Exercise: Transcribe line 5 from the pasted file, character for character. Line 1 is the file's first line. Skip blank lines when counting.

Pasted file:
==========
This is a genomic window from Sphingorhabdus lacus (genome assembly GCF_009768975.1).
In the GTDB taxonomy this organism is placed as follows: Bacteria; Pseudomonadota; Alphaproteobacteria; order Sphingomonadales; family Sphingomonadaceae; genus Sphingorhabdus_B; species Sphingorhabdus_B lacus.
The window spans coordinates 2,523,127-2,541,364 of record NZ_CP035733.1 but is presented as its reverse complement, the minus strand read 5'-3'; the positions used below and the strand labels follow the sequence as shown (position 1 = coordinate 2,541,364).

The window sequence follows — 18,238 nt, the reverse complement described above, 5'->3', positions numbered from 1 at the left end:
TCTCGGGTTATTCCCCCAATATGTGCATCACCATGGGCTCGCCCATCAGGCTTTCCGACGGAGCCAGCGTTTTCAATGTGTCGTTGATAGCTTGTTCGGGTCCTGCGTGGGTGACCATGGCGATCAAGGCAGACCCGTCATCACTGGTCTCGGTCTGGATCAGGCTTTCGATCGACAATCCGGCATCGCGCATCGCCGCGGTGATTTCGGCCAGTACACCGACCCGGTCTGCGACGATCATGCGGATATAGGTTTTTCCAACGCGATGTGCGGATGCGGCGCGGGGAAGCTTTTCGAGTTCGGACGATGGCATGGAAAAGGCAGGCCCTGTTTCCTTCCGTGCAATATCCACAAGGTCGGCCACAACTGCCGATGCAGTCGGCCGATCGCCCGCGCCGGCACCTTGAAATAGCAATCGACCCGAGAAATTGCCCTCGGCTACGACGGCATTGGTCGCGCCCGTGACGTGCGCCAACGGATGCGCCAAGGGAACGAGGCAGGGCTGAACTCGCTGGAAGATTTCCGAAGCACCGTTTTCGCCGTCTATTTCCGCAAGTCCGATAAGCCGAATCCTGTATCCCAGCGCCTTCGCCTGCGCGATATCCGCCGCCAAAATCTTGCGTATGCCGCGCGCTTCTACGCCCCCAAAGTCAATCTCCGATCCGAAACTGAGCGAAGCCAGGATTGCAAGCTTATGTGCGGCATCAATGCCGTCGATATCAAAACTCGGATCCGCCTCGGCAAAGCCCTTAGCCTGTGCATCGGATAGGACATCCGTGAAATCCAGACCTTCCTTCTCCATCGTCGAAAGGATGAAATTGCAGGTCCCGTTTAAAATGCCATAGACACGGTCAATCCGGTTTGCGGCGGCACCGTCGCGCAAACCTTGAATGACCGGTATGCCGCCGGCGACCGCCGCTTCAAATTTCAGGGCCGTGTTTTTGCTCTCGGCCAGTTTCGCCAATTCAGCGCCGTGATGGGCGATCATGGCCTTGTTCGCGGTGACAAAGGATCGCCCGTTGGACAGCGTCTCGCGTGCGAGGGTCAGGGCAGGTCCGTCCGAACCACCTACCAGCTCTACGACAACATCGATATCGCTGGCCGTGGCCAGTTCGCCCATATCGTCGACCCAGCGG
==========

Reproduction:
TCTCGGGTTATTCCCCCAATATGTGCATCACCATGGGCTCGCCCATCAGGCTTTCCGACGGAGCCAGCGTTTTCAATGTGTCGTTGATAGCTTGTTCGGGTCCTGCGTGGGTGACCATGGCGATCAAGGCAGACCCGTCATCACTGGTCTCGGTCTGGATCAGGCTTTCGATCGACAATCCGGCATCGCGCATCGCCGCGGTGATTTCGGCCAGTACACCGACCCGGTCTGCGACGATCATGCGGATATAGGTTTTTCCAACGCGATGTGCGGATGCGGCGCGGGGAAGCTTTTCGAGTTCGGACGATGGCATGGAAAAGGCAGGCCCTGTTTCCTTCCGTGCAATATCCACAAGGTCGGCCACAACTGCCGATGCAGTCGGCCGATCGCCCGCGCCGGCACCTTGAAATAGCAATCGACCCGAGAAATTGCCCTCGGCTACGACGGCATTGGTCGCGCCCGTGACGTGCGCCAACGGATGCGCCAAGGGAACGAGGCAGGGCTGAACTCGCTGGAAGATTTCCGAAGCACCGTTTTCGCCGTCTATTTCCGCAAGTCCGATAAGCCGAATCCTGTATCCCAGCGCCTTCGCCTGCGCGATATCCGCCGCCAAAATCTTGCGTATGCCGCGCGCTTCTACGCCCCCAAAGTCAATCTCCGATCCGAAACTGAGCGAAGCCAGGATTGCAAGCTTATGTGCGGCATCAATGCCGTCGATATCAAAACTCGGATCCGCCTCGGCAAAGCCCTTAGCCTGTGCATCGGATAGGACATCCGTGAAATCCAGACCTTCCTTCTCCATCGTCGAAAGGATGAAATTGCAGGTCCCGTTTAAAATGCCATAGACACGGTCAATCCGGTTTGCGGCGGCACCGTCGCGCAAACCTTGAATGACCGGTATGCCGCCGGCGACCGCCGCTTCAAATTTCAGGGCCGTGTTTTTGCTCTCGGCCAGTTTCGCCAATTCAGCGCCGTGATGGGCGATCATGGCCTTGTTCGCGGTGACAAAGGATCGCCCGTTGGACAGCGTCTCGCGTGCGAGGGTCAGGGCAGGTCCGTCCGAACCACCTACCAGCTCTACGACAACATCGATATCGCTGGCCGTGGCCAGTTCGCCCATATCGTCGACCCAGCGG